The questions I have as I consider the Solid Declaration are 1) do the additional distinctions made make sense or entail absurd conclusions, and 2) do the distinctions have an exegetical basis?

One thing to note here is that the "other side" in this debate seems to hold that those who have heard the message of repentance (as law) are here said to be "converted" already in some sense "prior" to their belief in the gospel which affirms their pardon for their past unbelief.

The Solid Declaration starts to resolve the above dissent by setting our the two senses in which the gospel is used in scripture, in one sense as everything there is to know about Christ and his work, and in another sense of the offer of forgiveness of sins:
[V.4] For sometimes it is employed so that there is understood by it the entire doctrine of Christ, our Lord, which He proclaimed in His ministry upon earth, and commanded to be proclaimed in the New Testament, and hence comprised in it the explanation of the Law and the proclamation of the favor and grace of God, His heavenly Father, as it is written, Mark 1, 1: The beginning of the Gospel of Jesus Christ, the Son of God. And shortly afterwards the chief heads are stated: Repentance and forgiveness of sins. Thus, when Christ after His resurrection
commanded the apostles to preach the Gospel in all the world, Mark 16, 15, He compressed the sum of this doctrine into a few words, when He said, Luke 24, 46. 47: Thus it is written, and thus it behooved Christ to suffer, and to rise from the dead the third day; and that repentance and remission of sins should be preached in His name among all nations. So Paul, too, calls his entire doctrine the Gospel, Acts 20, 21; but he embraces the sum of this doctrine under the two heads: Repentance toward God and faith toward our Lord Jesus Christ. [5] And in this sense the generalis definitio, that is, the description of the word Gospel, when employed in a wide sense and without the proper distinction between the Law and the Gospel is correct, when it is said that the Gospel is a preaching of repentance and the remission of sins. For John, Christ, and the apostles began their preaching with repentance and explained and urged not only the gracious promise of the forgiveness of sins, but also the Law of God. [6] Furthermore the term Gospel is employed in another, namely, in its proper sense, by which it comprises not the preaching of repentance, but only the preaching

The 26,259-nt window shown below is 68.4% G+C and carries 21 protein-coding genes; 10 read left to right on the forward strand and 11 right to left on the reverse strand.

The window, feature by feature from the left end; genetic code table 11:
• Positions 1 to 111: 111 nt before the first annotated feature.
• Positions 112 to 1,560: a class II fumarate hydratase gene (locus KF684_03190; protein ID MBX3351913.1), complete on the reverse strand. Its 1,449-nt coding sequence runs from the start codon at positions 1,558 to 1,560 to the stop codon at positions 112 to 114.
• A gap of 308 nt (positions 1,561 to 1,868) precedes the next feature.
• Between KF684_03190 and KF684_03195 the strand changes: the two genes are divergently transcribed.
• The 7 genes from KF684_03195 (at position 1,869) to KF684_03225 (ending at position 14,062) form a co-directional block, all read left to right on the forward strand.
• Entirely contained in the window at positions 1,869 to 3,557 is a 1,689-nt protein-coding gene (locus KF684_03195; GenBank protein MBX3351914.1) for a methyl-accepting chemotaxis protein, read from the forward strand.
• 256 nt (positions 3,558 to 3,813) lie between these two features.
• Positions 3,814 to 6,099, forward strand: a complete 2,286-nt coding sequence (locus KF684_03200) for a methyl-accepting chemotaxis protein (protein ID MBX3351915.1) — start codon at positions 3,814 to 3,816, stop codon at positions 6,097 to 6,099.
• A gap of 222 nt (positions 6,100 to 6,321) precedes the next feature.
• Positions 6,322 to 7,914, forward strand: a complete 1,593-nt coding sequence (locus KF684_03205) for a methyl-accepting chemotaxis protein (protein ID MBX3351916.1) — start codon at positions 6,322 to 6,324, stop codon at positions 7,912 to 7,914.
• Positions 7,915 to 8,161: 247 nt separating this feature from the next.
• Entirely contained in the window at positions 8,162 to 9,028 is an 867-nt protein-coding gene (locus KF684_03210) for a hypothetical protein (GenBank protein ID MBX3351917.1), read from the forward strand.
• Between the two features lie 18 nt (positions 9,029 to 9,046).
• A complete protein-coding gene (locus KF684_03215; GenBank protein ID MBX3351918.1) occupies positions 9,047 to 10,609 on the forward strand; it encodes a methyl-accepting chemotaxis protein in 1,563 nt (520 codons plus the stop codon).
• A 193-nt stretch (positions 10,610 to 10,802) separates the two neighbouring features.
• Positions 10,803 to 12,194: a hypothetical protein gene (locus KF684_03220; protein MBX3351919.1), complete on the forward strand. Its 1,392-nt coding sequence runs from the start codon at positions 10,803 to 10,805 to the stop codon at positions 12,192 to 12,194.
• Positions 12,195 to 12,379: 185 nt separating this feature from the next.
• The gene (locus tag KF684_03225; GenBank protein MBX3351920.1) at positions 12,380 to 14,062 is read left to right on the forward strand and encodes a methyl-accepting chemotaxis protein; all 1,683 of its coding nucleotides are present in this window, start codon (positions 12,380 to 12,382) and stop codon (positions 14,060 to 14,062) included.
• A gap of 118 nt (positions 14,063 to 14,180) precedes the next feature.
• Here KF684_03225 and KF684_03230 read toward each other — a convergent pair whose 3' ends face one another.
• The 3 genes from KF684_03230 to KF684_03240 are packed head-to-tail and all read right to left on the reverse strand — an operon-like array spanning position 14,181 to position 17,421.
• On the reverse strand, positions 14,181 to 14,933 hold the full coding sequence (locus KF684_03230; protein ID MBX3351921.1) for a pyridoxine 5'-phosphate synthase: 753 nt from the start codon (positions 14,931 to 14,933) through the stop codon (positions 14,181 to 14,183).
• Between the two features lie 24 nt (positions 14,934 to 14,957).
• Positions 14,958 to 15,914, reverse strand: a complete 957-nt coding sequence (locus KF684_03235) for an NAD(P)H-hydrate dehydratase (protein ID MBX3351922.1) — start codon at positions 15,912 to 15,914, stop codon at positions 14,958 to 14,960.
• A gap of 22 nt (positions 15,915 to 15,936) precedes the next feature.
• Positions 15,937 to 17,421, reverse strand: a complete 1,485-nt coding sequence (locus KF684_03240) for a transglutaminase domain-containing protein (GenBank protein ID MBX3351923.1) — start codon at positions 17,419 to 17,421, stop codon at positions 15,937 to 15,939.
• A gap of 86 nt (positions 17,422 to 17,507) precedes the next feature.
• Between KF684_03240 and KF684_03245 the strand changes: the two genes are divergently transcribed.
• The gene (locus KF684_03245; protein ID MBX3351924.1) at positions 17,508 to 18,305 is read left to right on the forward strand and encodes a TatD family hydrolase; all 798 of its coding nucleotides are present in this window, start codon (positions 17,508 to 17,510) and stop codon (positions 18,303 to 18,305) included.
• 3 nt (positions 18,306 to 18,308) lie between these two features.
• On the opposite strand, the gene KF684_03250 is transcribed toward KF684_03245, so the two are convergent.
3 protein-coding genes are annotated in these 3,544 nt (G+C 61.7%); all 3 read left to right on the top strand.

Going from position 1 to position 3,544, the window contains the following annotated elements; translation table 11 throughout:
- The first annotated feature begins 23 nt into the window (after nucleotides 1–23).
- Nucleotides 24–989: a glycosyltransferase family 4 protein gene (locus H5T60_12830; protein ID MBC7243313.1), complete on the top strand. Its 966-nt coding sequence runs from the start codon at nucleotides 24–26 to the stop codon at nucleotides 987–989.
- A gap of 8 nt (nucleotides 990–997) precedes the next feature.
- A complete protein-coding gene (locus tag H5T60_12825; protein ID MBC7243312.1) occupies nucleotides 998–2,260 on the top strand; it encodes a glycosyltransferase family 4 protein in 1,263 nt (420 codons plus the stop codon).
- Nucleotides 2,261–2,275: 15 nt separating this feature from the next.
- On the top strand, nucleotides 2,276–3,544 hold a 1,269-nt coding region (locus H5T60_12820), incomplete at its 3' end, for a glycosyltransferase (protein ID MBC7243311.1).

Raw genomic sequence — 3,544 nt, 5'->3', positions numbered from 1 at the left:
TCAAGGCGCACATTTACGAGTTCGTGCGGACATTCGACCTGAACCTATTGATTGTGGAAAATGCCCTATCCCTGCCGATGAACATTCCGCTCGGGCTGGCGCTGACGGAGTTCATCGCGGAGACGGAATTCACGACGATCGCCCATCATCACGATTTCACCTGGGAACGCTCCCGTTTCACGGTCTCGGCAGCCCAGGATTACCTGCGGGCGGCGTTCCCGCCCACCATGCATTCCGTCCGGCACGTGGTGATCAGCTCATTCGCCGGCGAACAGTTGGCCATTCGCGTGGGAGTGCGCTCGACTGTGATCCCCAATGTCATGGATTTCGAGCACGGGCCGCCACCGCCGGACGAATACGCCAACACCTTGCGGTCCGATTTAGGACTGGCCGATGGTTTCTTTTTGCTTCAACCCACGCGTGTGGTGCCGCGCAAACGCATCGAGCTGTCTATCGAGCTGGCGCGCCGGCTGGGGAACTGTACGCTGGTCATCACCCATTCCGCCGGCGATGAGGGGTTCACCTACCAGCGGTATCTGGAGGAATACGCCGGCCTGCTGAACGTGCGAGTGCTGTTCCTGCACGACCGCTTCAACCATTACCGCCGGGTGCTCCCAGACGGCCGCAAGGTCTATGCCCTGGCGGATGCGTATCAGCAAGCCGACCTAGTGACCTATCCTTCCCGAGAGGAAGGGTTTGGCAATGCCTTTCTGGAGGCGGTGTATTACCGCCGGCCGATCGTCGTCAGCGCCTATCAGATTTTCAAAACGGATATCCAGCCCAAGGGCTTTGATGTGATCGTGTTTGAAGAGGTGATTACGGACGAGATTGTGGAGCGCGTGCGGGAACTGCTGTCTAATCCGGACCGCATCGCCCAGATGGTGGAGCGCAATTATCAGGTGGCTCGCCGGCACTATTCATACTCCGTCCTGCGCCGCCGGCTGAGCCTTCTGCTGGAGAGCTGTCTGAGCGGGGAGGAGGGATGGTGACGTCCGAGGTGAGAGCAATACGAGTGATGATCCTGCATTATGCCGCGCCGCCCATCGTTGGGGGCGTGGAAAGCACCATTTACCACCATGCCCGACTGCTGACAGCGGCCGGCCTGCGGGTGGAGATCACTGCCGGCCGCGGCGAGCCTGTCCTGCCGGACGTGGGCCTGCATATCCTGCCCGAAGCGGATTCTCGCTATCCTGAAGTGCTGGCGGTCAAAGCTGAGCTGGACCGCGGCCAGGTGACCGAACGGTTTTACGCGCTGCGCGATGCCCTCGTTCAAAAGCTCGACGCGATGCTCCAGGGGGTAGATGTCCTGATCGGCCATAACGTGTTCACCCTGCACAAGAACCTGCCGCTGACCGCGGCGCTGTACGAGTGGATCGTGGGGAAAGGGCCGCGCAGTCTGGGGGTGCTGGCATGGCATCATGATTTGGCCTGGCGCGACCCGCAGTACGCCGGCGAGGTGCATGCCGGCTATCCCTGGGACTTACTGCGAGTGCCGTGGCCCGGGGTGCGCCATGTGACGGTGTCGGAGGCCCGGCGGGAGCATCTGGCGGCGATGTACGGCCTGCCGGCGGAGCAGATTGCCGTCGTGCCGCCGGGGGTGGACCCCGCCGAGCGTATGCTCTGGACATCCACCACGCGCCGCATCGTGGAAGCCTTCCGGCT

of the grace of God, as follows directly afterwards, Mark 1, 15, where Christ says: Repent, and believe the Gospel.